Camp Letterman The Very Dregs of the Battle by Glen Hayes
from the Loyal Legion Historical Journal - Fall 2018 (see pages 10-11)
Love, n. A temporary insanity curable by marriage or by the removal of the patient from the influences under which he incurred the disorder.
The Battle of Gettysburg was fought from July 1 to July 3, 1863 resulting in 51,000 casualties. When the armies left Gettysburg, more than 20,000 wounded soldiers were left behind in field hospitals, churches, schools, private homes, and elsewhere. In the three weeks that followed the battle, the Union medical department put forth an herculean effort to ready 16,000 of the wounded to be transported by rail to hospitals in various towns and cities.
However, the condition of more than 4,000 Union and Confederate wounded was too serious to travel. A decision was made that if the wounded could not be sent to a hospital, then a hospital would be brought to the wounded.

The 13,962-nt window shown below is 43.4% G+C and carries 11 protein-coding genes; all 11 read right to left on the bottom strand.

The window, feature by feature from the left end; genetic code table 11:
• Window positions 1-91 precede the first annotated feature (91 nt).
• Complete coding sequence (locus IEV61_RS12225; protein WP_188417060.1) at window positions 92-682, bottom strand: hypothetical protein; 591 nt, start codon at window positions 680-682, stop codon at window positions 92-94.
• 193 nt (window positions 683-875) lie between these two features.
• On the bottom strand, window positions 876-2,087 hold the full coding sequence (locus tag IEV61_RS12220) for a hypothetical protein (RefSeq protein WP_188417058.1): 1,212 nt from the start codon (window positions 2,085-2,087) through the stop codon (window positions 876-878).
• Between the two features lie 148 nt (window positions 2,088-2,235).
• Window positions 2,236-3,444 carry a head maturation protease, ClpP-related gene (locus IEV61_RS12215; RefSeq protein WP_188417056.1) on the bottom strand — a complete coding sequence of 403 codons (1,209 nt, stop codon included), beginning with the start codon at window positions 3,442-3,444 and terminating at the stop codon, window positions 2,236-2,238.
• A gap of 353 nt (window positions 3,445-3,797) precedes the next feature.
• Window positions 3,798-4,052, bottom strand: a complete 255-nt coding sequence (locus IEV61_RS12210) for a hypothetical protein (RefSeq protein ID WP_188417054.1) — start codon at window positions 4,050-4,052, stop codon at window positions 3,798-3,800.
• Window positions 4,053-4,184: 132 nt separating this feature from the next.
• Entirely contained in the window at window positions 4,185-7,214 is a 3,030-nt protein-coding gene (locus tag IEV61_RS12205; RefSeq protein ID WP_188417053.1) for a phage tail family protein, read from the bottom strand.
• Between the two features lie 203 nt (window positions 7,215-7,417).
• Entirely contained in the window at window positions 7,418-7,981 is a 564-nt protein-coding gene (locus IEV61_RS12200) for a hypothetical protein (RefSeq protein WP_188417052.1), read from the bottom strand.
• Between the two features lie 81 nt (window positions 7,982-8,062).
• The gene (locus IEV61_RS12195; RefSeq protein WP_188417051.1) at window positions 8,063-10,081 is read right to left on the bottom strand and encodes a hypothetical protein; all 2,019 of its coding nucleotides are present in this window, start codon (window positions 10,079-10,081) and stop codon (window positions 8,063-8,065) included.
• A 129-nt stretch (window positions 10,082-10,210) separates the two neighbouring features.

Camp Letterman General Hospital, named for Dr. Jonathan Letterman, Medical Director of the Army of the Potomac, would be set up about a mile from Gettysburg. Although the hospital would consist of tents instead of buildings, it would be run the same as a general hospital operating in a permanent structure. It would be the first general hospital located on a battlefield….